A skeletal muscle that has been misused, overused, or injured typically produces pain. The common pain-inducing culprits are strains (torn or pulled muscles) and cramps (muscles that experience prolonged contractions or spasms). A strain involves bleeding in the muscle, resulting in scar tissue.

Bodywork for Muscle Pain

Bodywork therapies can ease muscle pain and restore complete body function. Massage is particularly recommended to relieve muscle pain and tension and boost blood circulation to bring oxygen and nutrients to the affected muscles and carry away any toxic substances. In the case of strains, massage can lessen the amount of scar tissue and prevent the muscle from shortening as it heals.

Other useful bodywork therapies offer help for those affected by muscle pain:

  • The Feldenkrais Method offers new ways to move the body, helping to relax cramped or tense muscles.
  • Reflexology applies pressure to certain reflex points on the feet and hands to help the body heal itself.
  • Rolfing manipulates muscles and connective tissue to realign the body with respect to the field of gravity.
  • Shiatsu involves finger pressure at certain points on the body's meridians, to ease pain and improve circulation.

A trained practitioner is needed to perform any of these bodywork therapies.

Aromatherapy for Muscle Pain

Aromatherapy uses essential oils from certain plants and herbs to relieve pain and any accompanying spasms or inflammation. The oils can be applied with gentle massages or compresses. A few can also be added to bathwater. Commonly used oils for muscle pain include:

  • ginger
  • helichrysum (Italian everlasting)
  • marjoram
  • peppermint
  • thyme (linalol and red)
Biofeedback Training for Muscle Pain

Biofeedback training can be useful for muscle pain that refuses to go away. Depending on the injury and current status of the muscle, the therapy teaches people to relax or tense their muscles.

Electromyographic biofeedback is the technique typically used for muscle pain. In this therapy, electrodes are attached to the patient's skin and measure the electrical activity in the muscles. A special monitor displays the level of this activity, which reveals the amount of tension in the muscles. Armed with this information, the patient can learn to alter the tension with the use of relaxation exercises, guided imagery, and other methods. Along the way, the biofeedback monitor signals the progress.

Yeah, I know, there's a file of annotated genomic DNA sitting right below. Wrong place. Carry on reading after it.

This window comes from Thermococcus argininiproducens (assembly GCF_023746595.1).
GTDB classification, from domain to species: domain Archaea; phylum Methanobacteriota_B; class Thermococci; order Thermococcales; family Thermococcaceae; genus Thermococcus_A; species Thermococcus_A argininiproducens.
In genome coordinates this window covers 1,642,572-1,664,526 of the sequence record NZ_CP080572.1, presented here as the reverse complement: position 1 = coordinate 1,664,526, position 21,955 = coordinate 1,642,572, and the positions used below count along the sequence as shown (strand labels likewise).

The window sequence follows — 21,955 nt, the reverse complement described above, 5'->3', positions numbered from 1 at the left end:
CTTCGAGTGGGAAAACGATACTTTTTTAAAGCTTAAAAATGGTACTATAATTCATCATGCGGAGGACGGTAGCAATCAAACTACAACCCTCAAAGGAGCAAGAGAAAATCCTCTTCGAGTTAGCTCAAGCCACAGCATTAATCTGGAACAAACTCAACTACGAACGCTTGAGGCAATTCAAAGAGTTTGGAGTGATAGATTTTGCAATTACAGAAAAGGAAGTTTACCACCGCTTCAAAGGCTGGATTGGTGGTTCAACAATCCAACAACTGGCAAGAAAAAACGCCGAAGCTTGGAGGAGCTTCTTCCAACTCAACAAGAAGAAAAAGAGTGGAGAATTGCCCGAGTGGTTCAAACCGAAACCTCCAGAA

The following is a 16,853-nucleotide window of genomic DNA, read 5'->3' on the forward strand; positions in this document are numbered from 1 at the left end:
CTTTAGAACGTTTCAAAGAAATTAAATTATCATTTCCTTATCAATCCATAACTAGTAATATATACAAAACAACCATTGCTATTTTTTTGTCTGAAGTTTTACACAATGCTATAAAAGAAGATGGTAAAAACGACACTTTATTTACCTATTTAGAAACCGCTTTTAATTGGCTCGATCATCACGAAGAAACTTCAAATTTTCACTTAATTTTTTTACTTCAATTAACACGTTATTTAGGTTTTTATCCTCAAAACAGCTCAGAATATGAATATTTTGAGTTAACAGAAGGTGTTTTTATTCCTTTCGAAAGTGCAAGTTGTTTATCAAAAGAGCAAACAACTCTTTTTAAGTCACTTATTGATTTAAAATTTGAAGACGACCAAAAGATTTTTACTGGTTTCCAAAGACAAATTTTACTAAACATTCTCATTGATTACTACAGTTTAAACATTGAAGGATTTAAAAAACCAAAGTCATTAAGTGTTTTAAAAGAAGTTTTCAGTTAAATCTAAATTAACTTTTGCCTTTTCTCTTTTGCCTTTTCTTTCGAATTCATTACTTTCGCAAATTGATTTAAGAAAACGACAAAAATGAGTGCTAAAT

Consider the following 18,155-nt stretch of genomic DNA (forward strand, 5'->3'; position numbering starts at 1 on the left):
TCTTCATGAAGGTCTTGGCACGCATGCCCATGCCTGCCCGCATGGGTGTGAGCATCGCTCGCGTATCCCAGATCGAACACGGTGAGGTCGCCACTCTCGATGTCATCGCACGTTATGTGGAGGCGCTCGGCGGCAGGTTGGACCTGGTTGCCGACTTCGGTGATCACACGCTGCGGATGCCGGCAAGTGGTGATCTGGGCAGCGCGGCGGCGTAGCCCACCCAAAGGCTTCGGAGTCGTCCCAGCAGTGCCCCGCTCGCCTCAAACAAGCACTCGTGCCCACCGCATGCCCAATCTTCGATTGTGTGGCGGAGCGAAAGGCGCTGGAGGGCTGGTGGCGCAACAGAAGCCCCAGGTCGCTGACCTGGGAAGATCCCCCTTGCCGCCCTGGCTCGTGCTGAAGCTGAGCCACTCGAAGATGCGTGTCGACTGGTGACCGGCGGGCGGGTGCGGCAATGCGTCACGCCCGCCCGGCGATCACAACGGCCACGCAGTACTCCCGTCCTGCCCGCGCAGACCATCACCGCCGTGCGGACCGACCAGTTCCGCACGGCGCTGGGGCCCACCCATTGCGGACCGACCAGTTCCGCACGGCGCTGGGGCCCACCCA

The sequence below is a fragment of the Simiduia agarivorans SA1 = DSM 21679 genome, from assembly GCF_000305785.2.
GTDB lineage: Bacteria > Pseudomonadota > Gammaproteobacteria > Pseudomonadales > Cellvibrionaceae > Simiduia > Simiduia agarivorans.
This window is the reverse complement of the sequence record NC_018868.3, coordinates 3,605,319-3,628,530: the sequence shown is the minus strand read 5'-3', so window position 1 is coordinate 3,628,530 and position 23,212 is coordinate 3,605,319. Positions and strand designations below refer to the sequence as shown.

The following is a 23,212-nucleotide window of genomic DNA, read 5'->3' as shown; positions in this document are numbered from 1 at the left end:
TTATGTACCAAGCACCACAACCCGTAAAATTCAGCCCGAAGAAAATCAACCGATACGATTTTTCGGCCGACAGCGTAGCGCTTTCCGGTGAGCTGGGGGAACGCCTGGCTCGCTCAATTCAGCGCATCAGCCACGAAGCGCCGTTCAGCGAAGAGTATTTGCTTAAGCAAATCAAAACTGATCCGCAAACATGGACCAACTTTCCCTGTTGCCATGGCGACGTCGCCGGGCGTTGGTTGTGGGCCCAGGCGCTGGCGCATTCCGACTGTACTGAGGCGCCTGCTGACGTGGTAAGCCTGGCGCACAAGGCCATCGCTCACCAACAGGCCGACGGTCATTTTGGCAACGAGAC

Biofeedback also gives people a sense of control over their health, a significant plus when it comes to successfully managing pain. Biofeedback trainers often teach progressive muscle relaxation to their patients so they can practice controlling muscle tension at home. Here are the steps:

  • Wearing comfortable clothes, lie down on your back on the floor or a firm mattress.
  • Close your eyes and breathe slowly and deeply.
  • Tighten the muscles in your feet. Hold for a couple of seconds. Release these muscles.
  • Next, tense the muscles in your calves. Again, hold and release.
  • Continue up the body in this fashion. (Don't forget to include the arms and end with the scalp.)
  • Remain lying down in a relaxed state until you are ready to get up
Other Muscle Pain Therapies
  • Acupuncture for Muscle Pain -- This therapy is particularly successful in easing or eliminating pain.
  • Chiropractic Medicine for Muscle Pain -- Manipulation or adjustments can correct misaligned parts of the spine, eliminating pain and letting the body heal itself.
  • Guided Imagery and Creative Visualization for Muscle Pain -- These techniques are effective in pain management and tension reduction.
  • Herbal Medicine for Muscle Pain -- Commonly used herbs, including arnica, comfrey, and ginger are all applied externally.
  • Hydrotherapy for Muscle Pain -- Alternating hot and cold compresses can ease pain and speed healing. Warm Epsom salt baths are also an option.
  • Neural Therapy for Muscle Pain -- Injections of local anesthetics may bring relief for long-term muscle pain.
  • Nutritional Therapy for Muscle Pain -- Treatments are tailored to the type of muscle pain. For example, calcium and magnesium supplements may help treat nighttime leg cramps. Enzyme therapy with bromelain can also treat certain types of pain.
For more information on muscle pain and alternative medicine, see: